‘It’s game over’: Last ‘Grey Ghost’ caribou herd is down to just three members, all female

The alarming census, placing it at a number meaning de facto extinction, comes after years of warnings from scientists and conservation groups

photo: DAVID MOSKOWITZ

 

The last remaining herd of cross-border mountain caribou is now effectively extinct after an aerial count found only three survived the winter, all of them female.

The alarming census of the South Selkirk population of southern mountain caribou, placing it at a number meaning de facto extinction, comes after years of warnings from scientists and conservation groups.

Government biologists twice did the head count this spring, once in ideal conditions in fresh snow to help tracking from above, and found the alarming decline, said Mark Hebblewhite, a Canadian wildlife biologist at the University of Montana and a science adviser to the federal government.

“Last year there was 11 and now there are three. And critically, there are no males this year. Without a male, it’s game over.”

The South Selkirk herd has the distinction of being among the southernmost caribou in the world and last to roam into the lower 48 states of the United States, making it a big deal south of the border where it is seen as a species extinction.

Hebblewhite said it epitomizes a problem across Canada, with caribou in B.C., Alberta, Ontario and Quebec facing a similar fate.

Caribou once roamed widely in Canada and the northern United States. Government documents tell of Aboriginal oral accounts of the beasts being so plentiful they were described as “like bugs on the land.”

It surprises no one that the range of the caribou is greatly reduced today from its historical heights.

In the 1800s, the southern mountain caribou went deep into the northern United States. The population and range of the herds has been shrinking since. The last southern mountain caribou seen in Montana, for instance, was documented in 1958.

Only the South Selkirk herd — nicknamed the Grey Ghosts for their rare sightings — still wandered across the border into Washington and Idaho.

The causes are multiple: natural predators, overhunting, climate change, loss of old growth forest and disturbance of their habitat by human activity — from logging and oil and gas development to snowmobiling.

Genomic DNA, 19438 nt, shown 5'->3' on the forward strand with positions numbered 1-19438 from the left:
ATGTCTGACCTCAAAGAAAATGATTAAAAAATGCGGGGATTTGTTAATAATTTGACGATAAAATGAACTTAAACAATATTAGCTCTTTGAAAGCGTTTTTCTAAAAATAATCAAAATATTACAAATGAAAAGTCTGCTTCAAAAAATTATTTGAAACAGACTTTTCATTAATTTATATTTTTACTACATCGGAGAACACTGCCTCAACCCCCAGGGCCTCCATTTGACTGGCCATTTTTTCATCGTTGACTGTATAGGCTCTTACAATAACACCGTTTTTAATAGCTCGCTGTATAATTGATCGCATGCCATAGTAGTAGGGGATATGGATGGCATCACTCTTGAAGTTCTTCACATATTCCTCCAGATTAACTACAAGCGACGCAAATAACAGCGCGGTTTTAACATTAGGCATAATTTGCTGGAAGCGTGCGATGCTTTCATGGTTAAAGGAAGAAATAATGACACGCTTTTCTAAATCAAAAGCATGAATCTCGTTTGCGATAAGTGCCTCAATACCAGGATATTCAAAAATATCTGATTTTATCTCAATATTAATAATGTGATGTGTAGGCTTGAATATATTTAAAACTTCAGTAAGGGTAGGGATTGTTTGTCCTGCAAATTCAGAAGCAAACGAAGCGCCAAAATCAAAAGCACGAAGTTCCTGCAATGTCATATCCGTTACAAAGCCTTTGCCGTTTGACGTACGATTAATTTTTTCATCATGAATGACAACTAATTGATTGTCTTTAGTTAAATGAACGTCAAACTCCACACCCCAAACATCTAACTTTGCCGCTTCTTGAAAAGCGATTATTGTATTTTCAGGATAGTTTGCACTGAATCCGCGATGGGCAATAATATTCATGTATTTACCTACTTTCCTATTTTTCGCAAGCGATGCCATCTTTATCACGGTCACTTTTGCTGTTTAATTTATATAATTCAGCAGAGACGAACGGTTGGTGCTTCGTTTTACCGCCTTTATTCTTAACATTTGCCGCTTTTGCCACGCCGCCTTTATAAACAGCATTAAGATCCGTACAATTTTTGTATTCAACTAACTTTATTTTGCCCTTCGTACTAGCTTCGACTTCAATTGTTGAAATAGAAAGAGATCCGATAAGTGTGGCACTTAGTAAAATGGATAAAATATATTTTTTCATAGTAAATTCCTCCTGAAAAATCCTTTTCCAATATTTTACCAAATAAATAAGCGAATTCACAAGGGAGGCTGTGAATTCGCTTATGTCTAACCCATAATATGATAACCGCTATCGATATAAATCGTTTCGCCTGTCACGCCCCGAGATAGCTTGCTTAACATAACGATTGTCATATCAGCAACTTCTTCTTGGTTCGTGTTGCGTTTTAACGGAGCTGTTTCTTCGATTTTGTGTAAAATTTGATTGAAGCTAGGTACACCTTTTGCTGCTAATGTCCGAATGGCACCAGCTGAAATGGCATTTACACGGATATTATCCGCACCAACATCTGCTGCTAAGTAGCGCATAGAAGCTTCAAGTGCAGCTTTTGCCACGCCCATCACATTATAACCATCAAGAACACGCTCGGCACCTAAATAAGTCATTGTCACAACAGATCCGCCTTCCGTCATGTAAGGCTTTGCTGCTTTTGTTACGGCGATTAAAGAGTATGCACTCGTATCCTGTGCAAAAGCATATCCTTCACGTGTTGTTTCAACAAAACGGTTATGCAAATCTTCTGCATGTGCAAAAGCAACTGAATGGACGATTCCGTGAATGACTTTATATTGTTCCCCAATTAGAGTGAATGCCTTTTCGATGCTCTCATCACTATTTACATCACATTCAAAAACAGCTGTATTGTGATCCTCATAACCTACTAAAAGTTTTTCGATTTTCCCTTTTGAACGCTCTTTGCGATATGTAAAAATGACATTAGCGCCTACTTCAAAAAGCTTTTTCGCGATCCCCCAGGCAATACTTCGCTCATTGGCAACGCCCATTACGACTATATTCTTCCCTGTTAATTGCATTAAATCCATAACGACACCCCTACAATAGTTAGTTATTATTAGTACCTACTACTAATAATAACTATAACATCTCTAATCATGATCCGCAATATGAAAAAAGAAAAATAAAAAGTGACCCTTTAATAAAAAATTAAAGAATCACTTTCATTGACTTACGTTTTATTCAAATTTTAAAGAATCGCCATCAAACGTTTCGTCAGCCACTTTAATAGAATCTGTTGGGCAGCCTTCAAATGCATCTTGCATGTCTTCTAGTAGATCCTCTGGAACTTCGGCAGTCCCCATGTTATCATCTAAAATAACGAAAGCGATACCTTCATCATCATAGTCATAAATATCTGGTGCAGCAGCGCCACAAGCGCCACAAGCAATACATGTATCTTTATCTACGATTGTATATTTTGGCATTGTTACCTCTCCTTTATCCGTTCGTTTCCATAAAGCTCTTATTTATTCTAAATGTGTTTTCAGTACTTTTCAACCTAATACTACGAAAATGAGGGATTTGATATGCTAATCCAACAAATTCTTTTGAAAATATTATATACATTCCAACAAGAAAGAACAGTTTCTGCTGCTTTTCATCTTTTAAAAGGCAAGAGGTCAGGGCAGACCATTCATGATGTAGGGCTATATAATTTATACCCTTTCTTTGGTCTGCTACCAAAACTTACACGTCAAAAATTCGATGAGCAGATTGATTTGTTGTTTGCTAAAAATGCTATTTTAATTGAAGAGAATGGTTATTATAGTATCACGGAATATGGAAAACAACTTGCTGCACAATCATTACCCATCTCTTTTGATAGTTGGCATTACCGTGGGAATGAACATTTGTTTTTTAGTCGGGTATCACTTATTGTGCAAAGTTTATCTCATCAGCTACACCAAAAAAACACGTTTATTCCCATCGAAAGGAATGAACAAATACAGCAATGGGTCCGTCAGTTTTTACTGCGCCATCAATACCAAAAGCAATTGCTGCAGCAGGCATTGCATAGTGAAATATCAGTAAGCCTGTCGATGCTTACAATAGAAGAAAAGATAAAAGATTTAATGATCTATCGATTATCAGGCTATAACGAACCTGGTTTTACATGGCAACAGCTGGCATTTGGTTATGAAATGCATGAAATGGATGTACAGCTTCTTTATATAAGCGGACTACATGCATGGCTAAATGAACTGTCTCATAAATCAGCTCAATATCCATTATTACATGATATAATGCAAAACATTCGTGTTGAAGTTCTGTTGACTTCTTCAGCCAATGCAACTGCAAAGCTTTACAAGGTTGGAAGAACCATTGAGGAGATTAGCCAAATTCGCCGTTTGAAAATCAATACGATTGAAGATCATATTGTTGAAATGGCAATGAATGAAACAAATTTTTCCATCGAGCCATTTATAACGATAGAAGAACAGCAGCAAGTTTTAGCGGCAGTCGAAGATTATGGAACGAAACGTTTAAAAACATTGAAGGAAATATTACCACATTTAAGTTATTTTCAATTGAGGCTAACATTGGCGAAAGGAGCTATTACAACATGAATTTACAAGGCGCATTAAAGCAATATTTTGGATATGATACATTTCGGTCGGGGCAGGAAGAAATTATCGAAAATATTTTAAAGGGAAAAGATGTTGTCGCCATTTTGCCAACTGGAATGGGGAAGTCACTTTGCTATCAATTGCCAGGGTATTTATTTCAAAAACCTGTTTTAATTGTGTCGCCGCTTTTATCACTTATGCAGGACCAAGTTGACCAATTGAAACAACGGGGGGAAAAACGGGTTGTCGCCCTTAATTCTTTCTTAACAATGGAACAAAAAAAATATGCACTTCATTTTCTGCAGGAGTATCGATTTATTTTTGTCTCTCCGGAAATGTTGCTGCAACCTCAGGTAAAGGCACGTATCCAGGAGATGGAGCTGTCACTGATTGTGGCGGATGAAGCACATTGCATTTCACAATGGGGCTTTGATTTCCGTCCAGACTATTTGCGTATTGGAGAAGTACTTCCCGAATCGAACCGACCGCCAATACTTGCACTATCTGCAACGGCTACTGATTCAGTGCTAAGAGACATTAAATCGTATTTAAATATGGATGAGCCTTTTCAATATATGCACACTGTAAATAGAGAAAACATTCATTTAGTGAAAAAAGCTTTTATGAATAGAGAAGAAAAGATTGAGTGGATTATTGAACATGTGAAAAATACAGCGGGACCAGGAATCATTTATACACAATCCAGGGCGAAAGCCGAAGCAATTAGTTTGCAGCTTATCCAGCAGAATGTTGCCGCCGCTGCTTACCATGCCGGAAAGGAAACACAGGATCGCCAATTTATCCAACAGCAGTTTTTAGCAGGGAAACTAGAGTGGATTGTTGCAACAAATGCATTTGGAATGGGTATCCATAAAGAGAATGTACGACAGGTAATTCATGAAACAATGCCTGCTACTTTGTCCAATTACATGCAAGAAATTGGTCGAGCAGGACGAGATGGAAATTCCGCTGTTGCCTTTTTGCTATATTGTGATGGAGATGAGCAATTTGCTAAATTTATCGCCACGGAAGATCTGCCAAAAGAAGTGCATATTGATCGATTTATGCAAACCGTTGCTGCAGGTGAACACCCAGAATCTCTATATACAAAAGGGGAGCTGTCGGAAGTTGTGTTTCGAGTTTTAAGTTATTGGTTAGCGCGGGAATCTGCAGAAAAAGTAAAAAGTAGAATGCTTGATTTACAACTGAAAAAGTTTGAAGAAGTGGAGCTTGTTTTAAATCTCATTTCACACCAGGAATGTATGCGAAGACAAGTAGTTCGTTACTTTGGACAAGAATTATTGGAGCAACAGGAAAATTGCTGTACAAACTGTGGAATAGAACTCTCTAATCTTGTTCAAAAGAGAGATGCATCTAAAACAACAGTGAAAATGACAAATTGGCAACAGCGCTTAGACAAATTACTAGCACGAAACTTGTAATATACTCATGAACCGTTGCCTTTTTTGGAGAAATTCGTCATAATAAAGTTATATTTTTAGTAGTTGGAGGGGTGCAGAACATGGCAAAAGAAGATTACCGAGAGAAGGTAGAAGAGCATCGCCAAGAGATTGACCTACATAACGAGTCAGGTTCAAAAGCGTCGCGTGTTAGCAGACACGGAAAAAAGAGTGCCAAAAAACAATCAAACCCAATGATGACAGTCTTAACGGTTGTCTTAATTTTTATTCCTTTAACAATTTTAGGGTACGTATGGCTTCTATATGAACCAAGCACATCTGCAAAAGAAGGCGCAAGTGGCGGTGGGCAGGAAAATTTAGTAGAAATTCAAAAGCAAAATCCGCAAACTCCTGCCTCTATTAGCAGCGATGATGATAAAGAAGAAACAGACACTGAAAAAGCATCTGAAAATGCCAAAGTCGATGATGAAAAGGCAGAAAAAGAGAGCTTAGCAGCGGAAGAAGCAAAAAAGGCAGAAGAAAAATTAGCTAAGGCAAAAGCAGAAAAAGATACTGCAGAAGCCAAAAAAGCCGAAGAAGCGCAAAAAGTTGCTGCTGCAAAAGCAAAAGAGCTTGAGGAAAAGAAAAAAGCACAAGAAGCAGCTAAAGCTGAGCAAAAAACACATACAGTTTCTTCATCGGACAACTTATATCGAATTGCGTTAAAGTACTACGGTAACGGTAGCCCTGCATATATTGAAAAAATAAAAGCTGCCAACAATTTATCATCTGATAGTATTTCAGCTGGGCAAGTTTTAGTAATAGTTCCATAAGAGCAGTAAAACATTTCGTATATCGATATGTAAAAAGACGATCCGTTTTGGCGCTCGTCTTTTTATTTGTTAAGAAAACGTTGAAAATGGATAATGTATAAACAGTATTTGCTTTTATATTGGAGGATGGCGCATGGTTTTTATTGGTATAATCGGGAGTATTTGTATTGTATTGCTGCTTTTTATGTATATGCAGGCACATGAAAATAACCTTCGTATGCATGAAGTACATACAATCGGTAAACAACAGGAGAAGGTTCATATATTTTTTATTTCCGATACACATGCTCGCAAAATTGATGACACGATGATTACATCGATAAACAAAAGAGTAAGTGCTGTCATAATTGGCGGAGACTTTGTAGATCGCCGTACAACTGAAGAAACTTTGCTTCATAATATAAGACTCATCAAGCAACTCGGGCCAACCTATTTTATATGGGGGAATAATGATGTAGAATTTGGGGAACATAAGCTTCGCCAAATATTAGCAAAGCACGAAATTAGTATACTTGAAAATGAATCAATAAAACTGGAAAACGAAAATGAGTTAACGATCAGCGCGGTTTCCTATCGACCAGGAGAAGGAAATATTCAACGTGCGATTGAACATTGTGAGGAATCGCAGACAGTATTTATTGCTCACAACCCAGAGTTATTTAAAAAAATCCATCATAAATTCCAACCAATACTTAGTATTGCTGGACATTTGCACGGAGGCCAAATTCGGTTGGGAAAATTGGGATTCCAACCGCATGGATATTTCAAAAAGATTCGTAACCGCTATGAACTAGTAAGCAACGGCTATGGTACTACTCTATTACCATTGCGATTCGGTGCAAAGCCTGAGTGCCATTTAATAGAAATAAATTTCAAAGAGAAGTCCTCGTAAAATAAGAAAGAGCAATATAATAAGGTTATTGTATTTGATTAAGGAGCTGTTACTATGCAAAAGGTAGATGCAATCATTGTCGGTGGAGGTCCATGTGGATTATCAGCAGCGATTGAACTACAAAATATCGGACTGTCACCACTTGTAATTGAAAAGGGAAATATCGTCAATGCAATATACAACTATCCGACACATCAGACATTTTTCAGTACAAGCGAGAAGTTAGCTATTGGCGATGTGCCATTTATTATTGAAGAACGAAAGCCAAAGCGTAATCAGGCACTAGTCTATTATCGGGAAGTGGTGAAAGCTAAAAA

Southern mountain caribou need large tracts of interconnected habitat of old-growth forest where they can separate themselves from predators, particularly wolves, bears and cougars. Roads, trails and seismic lines that divide the landscape spoil that protection.

This tragic loss of all but three caribou in the South Selkirks herd has to be a wake-up call

Environmental and conservation groups call the loss of the South Selkirk a disaster and a warning for the remaining strains of the caribou in Canada.

“This tragic loss of all but three caribou in the South Selkirks herd has to be a wake-up call,” said John Bergenske, conservation director with Wildsight, a conservation advocacy group. “This is an emergency and our mountain caribou can’t wait any longer for planning without action.”

Efforts at salvation have been tried.

Caribou from other areas were added to the South Selkirks in the late 1980s and 1990s. Over 11 years, more than 100 mountain caribou were transplanted south, bolstering it temporarily.

Maternity pens were built to protect pregnant caribou and newborn calves from predators during and after calving.

The B.C. government protected about 2.2 million acres of caribou habitat from forestry and snowmobiling.

First Nations groups imposed their own bans on their members hunting caribou, a traditional activity. And lawsuits forced added protective measures from government for various subgroups of the mountain caribou, leading to curtailing natural gas, petroleum and mineral tenures in affected areas.

File photo of the isolated population of mountain caribou inhabiting the Selkirk Mountains of southern B.C. The herd is now down to three females. HANDOUT

Even culling of wolves — a controversial project called aerial wolf removal, meaning sniping wolves from helicopters — is in place.

“The functional loss of this herd is the legacy of decades of government mismanagement across caribou range,” said Hebblewhite. “It is completely unsurprising. Bad things happen to small populations,” he said. “We are facing this across the country.”

As if to highlight the cumbersome bureaucracy of government intervention for endangered wildlife, the federal government last month announced it will be rewriting a draft agreement with British Columbia after negotiations with First Nations to plan survival strategies for the remaining southern mountain caribou. That hardly offers encouragement for quick results.

On Friday, the B.C. government announced $2 million to aid in caribou habitat restoration.

“There were about 40,000 caribou in B.C. in the early 1900s. Today, there are only about 19,000 caribou left,” Doug Donaldson, the province’s minister in charge of natural resources, said in a speech to B.C. Wildlife Federation’s annual conference. “We need to do whatever we can to help enhance and recover caribou habitat to rebuild the numbers of this iconic species.”

Southern mountain caribou are one of six geographically distinct populations in Canada of the Woodland caribou. A typical adult weighs between 110 and 210 kilograms.

A Canadian government estimate of the overall number of southern mountain caribou in Canada in 2014 was 5,800. It is estimated to be 3,800 this year.

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